|Friday, 27 October 2006|
A GPS receiver is composed of an antenna unit for receiving high frequency satellite signals and a processing unit for processing the signals to compute positional coordinates of the GPS receiver. A differential GPS receiver includes a GPS antenna to receive the GPS signals transmitted from one or more GPS satellites, a GPS processor to calculate the GPS antenna's position mid time of observation of that position from the GPS signals, a display processor to convert the GPS position and observation time into information that is useful for an application, and a display to present the information to the user. A DGPS antenna and receiver are provided in a separate unit or units connected to the GPS processor. The processing unit includes an analog circuit which is responsible for amplifying the high frequency satellite signal, reducing the high frequency signal to an intermediate frequency signal, and converting the signal into a digital signal. Also included in the processing unit is a digital circuit which processes the digital signal to compute the positional coordinates of the GPS receiver. Since the digital circuit handles the digital signal, it is a source of developing a noise which interferes with the antenna and impedes the antenna gain. In order to avoid the interference, the digital circuit has to be surrounded by an EMI (electromagnetic interference) shield. Typically, a GPS antenna element is utilized by GPS receivers to receive the signals transmitted. The global positioning system can be used to determine the position of a GPS antenna to within a few centimeters by using well developed carrier phase differential interferometric techniques between an aircraft mounted GPS antenna and a nearby surveyed GPS reference receiver. In order for the GPS receiver to compute its geographic location, the antenna element of the receiver must be oriented to receive an acceptable level of the signals. Optimally, the flattened surface of the GPS antenna element is righted against the force of gravity such that a maximum surface area of the antenna faces the satellites. A GPS antenna is flat, and small in size, and generally this antenna and a high-frequency circuit board (for effecting processings for the received radio waves) are combined together to form a unit (GPS antenna unit). Antennas for GPS receivers are divided into a ceramic patch antenna and a helix antenna. The ceramic patch antenna is formed by casing a ceramic patch of a rectangular parallelepiped shape with a plastic injection. The helix antenna is formed by twisting a feeder line path around a Teflon-based cylindrical member and then casing the cylindrical member with a plastic injection. In the GPS, active antenna electronics adjust the gain and the phase of a multi-element antenna array in order to steer the antenna pattern away from an interference source which may serve to jam the satellite ranging signals.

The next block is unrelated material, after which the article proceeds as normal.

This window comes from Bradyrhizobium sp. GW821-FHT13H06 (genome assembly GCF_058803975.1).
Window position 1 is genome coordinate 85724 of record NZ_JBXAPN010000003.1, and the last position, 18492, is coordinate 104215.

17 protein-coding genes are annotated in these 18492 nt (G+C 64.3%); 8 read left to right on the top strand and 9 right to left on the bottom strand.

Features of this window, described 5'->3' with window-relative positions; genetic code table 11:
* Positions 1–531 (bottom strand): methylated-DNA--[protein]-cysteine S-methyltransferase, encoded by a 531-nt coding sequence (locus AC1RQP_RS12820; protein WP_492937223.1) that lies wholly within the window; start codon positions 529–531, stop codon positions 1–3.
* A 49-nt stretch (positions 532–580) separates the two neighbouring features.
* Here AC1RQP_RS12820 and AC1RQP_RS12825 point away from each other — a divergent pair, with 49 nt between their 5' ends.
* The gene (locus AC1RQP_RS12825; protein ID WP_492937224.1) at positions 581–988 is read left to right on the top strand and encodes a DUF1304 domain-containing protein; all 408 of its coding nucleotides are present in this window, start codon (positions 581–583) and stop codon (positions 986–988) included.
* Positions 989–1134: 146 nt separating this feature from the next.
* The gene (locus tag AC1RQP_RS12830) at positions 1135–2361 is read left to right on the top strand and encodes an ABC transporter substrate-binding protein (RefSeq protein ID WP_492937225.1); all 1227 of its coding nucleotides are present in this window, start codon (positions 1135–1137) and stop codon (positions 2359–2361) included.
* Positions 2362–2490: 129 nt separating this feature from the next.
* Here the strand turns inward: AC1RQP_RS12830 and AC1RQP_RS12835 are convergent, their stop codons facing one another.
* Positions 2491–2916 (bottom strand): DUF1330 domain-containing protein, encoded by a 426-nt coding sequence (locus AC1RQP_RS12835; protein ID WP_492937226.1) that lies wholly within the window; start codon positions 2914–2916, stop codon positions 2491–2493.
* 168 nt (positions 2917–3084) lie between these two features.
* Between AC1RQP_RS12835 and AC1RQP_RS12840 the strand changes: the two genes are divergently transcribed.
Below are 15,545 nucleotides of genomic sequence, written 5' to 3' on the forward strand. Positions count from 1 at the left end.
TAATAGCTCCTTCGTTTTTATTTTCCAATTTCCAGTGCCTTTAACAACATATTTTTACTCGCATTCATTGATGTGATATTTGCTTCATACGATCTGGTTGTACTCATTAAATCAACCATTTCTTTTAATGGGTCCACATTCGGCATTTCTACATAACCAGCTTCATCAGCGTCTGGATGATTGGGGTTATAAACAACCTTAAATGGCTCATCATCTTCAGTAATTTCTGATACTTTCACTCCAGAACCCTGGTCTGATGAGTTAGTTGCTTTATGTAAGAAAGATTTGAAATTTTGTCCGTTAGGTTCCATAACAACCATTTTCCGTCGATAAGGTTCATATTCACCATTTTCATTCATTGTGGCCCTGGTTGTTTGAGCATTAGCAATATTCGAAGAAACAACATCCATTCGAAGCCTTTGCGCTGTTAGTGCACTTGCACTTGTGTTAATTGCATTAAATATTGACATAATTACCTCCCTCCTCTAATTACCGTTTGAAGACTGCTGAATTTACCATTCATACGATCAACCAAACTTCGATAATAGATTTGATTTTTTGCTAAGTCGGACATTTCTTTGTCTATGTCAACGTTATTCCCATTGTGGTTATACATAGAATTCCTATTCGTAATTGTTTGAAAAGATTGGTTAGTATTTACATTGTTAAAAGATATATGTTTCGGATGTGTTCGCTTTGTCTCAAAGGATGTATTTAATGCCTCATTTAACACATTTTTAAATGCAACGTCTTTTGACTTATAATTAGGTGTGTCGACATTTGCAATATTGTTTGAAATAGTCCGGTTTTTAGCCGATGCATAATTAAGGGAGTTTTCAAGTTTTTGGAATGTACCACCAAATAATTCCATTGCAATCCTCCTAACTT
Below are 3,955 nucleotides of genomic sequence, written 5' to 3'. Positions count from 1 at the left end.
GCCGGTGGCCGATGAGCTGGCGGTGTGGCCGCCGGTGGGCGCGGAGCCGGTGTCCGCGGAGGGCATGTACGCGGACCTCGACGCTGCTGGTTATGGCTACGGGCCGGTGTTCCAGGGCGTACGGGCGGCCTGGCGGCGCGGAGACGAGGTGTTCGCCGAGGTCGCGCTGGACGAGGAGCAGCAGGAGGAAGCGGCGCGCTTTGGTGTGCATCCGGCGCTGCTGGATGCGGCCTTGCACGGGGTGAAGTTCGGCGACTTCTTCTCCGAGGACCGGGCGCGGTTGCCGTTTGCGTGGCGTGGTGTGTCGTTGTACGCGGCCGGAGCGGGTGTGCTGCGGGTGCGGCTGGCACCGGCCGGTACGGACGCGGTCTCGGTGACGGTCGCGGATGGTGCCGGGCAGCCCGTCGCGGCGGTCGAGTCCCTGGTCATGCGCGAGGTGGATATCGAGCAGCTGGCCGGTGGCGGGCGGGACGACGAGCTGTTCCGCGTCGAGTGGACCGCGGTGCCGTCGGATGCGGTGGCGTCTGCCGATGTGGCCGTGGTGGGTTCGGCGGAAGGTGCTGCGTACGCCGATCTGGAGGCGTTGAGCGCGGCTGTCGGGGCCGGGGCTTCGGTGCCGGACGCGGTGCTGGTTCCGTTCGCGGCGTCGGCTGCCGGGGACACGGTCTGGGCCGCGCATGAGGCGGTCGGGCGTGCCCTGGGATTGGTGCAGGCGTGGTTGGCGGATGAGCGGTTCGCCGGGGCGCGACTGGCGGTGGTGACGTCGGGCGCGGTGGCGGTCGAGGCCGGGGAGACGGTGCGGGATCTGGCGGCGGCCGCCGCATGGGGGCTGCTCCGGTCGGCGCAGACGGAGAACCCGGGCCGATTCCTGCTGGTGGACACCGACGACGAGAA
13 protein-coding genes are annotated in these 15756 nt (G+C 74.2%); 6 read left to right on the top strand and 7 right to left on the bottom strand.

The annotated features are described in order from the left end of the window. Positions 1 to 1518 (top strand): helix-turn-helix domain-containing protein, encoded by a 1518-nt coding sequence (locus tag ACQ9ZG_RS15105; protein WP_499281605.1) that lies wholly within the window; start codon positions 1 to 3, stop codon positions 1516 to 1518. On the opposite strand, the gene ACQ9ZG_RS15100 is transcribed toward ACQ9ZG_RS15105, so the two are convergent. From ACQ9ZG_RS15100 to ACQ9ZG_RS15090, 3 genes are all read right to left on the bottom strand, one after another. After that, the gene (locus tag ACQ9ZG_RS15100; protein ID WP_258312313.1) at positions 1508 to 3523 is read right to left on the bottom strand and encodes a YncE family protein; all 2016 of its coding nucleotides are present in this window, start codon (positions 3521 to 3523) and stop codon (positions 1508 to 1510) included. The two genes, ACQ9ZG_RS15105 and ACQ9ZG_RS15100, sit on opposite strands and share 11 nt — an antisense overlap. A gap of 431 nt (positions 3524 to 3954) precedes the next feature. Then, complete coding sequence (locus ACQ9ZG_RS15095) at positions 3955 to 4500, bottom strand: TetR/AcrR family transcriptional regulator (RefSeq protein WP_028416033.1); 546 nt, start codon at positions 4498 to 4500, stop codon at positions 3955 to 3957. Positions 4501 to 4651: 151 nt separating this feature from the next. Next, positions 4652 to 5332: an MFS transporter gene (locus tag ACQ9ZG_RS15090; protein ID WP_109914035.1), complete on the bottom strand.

A variety of portable electronic devices have bee incorporated with GPS receivers, and are becoming increasingly popular due to the availability of low cost GPS receivers and a wide variety of GPS applications. A GPS receiver may be incorporated into a cellular phone or handheld GPS navigation system to provide various functionalities such as to determine its location, to provide navigation information or to remotely provide others with the information about the user's current location. Cellular telephones are commonly used together with GPS receivers for communicating the location of the receiver. Cell phones receive GPS signals so that operators in a public safety answering center are able to determine the location of the cell phone by receiving a GPS signal via the cell phone. This feature assists in locating cell phones and their users during emergency situations. There is a variety of global positioning system (GPS) and global system for mobile communications (GSM) based communication equipment developed to fulfill such needs. Recently, GPS receivers and cellular telephones have been packaged together for reducing their combined cost and size by sharing the same housing and power supply. Generally, a mobile telephone apparatus containing a GPS unit is not always used in a place where the GPS information from the GPS satellite can be received in a good condition but is often used in an unreceivable place, typically, an underground mall. In order to effectively utilize the GPS information in such cases, the underground mall or a tunnel is provided with a GPS communication mobile telephone base station which covers a local region as a communication area. Conventionally, antenna of mobile phone and antenna of GPS based communication equipment are separated. That is, antenna of mobile phone can only receive communication signals, while GPS based communication equipment can only receive coordinate signals. However, due to functional as well as aesthetic considerations, it is desirable to be able to eliminate the dual mounting of two separate antennas for GPS and cellular communication by having a single module for accomplishing both functions.